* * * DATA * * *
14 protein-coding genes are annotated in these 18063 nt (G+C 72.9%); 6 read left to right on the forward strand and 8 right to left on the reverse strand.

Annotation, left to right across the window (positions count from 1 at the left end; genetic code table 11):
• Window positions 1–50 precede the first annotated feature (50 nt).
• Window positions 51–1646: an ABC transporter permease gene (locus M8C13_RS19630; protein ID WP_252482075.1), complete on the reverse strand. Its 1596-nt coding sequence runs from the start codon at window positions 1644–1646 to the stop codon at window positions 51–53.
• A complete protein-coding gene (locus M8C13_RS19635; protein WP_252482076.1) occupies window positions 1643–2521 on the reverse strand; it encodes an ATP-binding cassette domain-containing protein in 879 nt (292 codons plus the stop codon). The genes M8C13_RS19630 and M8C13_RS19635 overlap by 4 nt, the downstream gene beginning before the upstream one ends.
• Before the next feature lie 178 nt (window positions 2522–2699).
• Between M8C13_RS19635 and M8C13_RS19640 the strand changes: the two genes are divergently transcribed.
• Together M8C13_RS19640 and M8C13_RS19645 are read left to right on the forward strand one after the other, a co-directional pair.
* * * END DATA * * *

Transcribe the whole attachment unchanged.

14 protein-coding genes are annotated in these 18063 nt (G+C 72.9%); 6 read left to right on the forward strand and 8 right to left on the reverse strand.

Annotation, left to right across the window (positions count from 1 at the left end; genetic code table 11):
• Window positions 1–50 precede the first annotated feature (50 nt).
• Window positions 51–1646: an ABC transporter permease gene (locus M8C13_RS19630; protein ID WP_252482075.1), complete on the reverse strand. Its 1596-nt coding sequence runs from the start codon at window positions 1644–1646 to the stop codon at window positions 51–53.
• A complete protein-coding gene (locus M8C13_RS19635; protein WP_252482076.1) occupies window positions 1643–2521 on the reverse strand; it encodes an ATP-binding cassette domain-containing protein in 879 nt (292 codons plus the stop codon). The genes M8C13_RS19630 and M8C13_RS19635 overlap by 4 nt, the downstream gene beginning before the upstream one ends.
• Before the next feature lie 178 nt (window positions 2522–2699).
• Between M8C13_RS19635 and M8C13_RS19640 the strand changes: the two genes are divergently transcribed.
• Together M8C13_RS19640 and M8C13_RS19645 are read left to right on the forward strand one after the other, a co-directional pair.